– The EU also needs to decide how it can most effectively work with partners on common issues to achieve its ambitions of being a global player. This includes determining the best cooperation approach with African, Caribbean and Pacific countries post-2020 – within the existing, but strengthened, ACP-EU Partnership or through regional organisations in the ACP. Many EU Member States remain to be convinced of the added-value of the ACP Group. “The ACP is a mythical animal, like a unicorn for some, and for others a unicorn pretending to be a rhinoceros”. Though there have been some cases where the ACP Group played a role in international fora – like on the WTO’s Lome trade preferences waiver or in the UN vote on the EU’s General Assembly seat – normally the ACP has little real profile on the international stage. And even at the EU level, Member States officials say that most of their colleagues don’t know what the ACP Group is. “It’s not on the radar screen of national ministries and delegations outside Brussels”. At the same time, the EU is increasingly working through regional organisations, as evidenced in the Joint Africa-EU Strategy, the emerging Joint Caribbean-EU Strategy and Economic Partnership Agreements. The only way EU governments can convince their constituents of the added-value of cooperation with the ACP Group is by showing the impact and results of the partnership.
– A productive ACP-EU partnership needs common interests for both sides, beyond aid. Some possible common interests were identified such as: access to markets; energy; raw materials/natural resource management; MDGs; innovative financing for poverty eradication and climate change; action on food security and to regulate commodity market/food price speculation; combating illicit financial flows; managing migration for mutual benefit; climate change; trade issues; and operationalising the aid for trade and aid effectiveness agendas. Past progress in some of these areas has been suboptimal. Evidence that cooperation is possible is needed. One immediate opportunity to illustrate the benefits of cooperation could be if the EU and ACP could agree a common position for the Durban climate change meeting in December. That could transform the international negotiations on this issue.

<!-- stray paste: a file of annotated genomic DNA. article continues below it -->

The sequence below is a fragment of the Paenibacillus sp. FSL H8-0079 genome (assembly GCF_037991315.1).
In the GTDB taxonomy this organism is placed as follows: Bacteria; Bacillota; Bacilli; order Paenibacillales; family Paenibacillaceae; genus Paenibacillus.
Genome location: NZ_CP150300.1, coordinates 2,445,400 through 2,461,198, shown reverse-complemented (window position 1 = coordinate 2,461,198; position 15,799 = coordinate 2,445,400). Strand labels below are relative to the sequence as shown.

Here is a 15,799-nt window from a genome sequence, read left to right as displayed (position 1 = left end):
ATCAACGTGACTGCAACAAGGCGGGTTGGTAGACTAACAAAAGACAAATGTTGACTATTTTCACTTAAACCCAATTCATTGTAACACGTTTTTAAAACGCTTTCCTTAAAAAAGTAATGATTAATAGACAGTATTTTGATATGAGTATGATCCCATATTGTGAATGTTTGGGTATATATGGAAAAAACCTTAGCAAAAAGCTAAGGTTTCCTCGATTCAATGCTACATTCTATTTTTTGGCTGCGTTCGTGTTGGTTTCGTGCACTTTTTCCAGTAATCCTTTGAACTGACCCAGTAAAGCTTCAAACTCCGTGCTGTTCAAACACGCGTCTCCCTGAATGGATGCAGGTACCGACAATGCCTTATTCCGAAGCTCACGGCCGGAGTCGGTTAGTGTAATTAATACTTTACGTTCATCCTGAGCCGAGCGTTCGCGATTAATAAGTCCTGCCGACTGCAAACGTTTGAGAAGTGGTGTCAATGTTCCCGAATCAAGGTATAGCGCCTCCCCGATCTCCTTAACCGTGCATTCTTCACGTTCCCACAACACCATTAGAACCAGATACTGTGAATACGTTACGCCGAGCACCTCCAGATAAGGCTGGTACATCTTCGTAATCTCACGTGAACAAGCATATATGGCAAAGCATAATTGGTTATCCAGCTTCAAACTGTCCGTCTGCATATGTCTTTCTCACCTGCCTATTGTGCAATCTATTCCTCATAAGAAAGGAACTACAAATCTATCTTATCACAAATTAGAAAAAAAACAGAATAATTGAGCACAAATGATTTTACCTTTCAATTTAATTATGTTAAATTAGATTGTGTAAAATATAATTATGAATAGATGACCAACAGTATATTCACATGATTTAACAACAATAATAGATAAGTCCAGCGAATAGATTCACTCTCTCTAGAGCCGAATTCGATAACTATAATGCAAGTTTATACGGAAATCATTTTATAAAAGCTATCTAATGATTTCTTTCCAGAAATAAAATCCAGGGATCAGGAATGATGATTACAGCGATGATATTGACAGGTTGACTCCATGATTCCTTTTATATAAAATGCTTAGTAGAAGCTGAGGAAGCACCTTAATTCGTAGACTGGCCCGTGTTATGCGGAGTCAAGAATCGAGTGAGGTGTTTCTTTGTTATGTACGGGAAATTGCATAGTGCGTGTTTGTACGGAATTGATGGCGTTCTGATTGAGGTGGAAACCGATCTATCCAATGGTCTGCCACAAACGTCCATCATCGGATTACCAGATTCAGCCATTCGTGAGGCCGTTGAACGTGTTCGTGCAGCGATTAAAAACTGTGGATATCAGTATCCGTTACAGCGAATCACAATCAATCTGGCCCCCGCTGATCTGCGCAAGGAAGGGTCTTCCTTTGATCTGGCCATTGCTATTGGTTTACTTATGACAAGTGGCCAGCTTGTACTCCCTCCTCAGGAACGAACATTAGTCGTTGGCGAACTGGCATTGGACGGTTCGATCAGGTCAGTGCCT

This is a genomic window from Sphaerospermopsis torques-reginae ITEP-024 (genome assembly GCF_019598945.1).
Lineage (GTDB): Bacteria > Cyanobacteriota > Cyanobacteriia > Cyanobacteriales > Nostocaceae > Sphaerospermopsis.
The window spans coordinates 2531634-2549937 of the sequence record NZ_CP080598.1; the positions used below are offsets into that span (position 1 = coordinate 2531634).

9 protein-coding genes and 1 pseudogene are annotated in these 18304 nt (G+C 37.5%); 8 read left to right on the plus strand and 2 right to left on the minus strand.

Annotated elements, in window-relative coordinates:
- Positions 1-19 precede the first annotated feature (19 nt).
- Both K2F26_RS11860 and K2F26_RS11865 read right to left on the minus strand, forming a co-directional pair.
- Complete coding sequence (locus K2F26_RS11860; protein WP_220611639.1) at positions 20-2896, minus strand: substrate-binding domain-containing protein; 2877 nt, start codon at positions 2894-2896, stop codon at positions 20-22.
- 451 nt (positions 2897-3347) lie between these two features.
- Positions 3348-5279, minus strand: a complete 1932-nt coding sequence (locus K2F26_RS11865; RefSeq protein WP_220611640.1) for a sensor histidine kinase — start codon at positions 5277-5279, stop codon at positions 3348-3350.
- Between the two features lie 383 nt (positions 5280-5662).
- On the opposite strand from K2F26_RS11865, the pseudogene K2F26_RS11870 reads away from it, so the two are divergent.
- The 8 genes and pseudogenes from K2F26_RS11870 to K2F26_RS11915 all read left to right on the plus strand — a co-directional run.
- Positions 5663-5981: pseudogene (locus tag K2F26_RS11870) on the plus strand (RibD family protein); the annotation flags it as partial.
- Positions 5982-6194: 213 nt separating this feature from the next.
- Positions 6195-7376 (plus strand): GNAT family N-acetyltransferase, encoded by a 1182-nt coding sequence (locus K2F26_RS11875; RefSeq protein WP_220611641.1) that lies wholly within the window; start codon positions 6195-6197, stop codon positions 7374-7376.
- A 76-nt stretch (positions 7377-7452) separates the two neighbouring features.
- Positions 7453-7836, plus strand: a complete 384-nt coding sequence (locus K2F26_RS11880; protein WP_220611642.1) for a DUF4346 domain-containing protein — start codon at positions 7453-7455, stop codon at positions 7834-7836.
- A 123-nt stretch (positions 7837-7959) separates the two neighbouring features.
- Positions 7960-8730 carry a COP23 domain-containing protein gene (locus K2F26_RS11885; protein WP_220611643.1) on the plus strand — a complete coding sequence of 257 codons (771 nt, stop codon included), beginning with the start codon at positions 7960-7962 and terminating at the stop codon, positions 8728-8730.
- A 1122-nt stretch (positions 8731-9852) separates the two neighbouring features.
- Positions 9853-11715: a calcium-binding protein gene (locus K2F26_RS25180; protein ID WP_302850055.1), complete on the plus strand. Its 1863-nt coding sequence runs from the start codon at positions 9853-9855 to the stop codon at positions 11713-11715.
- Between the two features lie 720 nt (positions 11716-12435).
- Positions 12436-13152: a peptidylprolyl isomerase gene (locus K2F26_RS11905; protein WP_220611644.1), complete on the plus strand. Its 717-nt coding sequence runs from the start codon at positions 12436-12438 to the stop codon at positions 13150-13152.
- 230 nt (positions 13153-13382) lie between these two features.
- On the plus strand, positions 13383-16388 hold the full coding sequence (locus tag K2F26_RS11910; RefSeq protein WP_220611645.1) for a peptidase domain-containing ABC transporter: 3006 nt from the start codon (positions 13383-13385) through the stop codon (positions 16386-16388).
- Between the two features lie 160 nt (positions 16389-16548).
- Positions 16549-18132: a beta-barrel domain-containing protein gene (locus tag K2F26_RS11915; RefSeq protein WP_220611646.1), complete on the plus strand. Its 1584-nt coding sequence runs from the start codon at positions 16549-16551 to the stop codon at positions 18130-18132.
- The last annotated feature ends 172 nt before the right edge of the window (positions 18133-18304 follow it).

– Some possible options for future ACP-EU relations were presented and discussed. The pros and cons of each will need further analysis.. They include: status quo (keep ACP-EU configuration as it is); separate regional agreements with Africa, the Caribbean and the Pacific; African, Caribbean and Pacific regional agreements as pillars under a much slimmer ACP umbrella; opening up the ACP configuration to other members, for example all Least Developed Countries and Small and Vulnerable States.
After two days of debate, the meeting ended with several interesting ideas. The reflection process has clearly started now and for the first time in the history of ACP-EU cooperation, The ACP is proactively taking the lead in preparing for a post 2020 relationship. The ACP Ambassadorial Working Group on the Future Perspectives of the ACP Group has developed plans to increase the visibility of the ACP, reinforce intra-ACP programming and improve implementation and it is also elaborating options and scenarios for the future. The EC has established an internal working group to start reflection on this issue. Further research, analysis and reflection on possible options in these groups, and in ACP and EU Member States, and involving civil society, is necessary to define interests and determine the added-value of an ACP-EU Partnership.
ECDPM will continue to assist this process through research, information provision and facilitation of dialogue. But for now, in an effort to reach wider audiences, we close off this Talking Points blog discussion and pass it on to The Broker who have recently published a special issue magazine and launched a new blog on future ACP-EU relations.
Melissa Julian is Knowledge Management Officer and editor of the Weekly Compass at ECDPM.
We are happy to announce that a comprehensive report from the ECDPM seminar “Global Changes, emerging players and evolving ACP-EU relations: towards a common agenda for action?” is available. It synthesizes the discussion from the seminar with the contributions from the debate held on this blog in the run-up to the meeting, and assesses possible scenarios for ACP-EU relations beyond 2020. The report is available in English and French.
Hi Lorenci. Yes, nice break, thanks. Hope you had one too! The final version of the Anniversary event report should be ready by end of September. In the second half of October, the final published document will be ready.
Hi Melissa, Hope you had a restful holiday and that you can't wait to get going again! :) Nolundi (who attended the Maastricht Seminar) asked me to find out when the complete report from the 25th anniversary seminar will be available? I know you already indicated "in September" - but any idea on approximate date? :( Regards, Lorenci.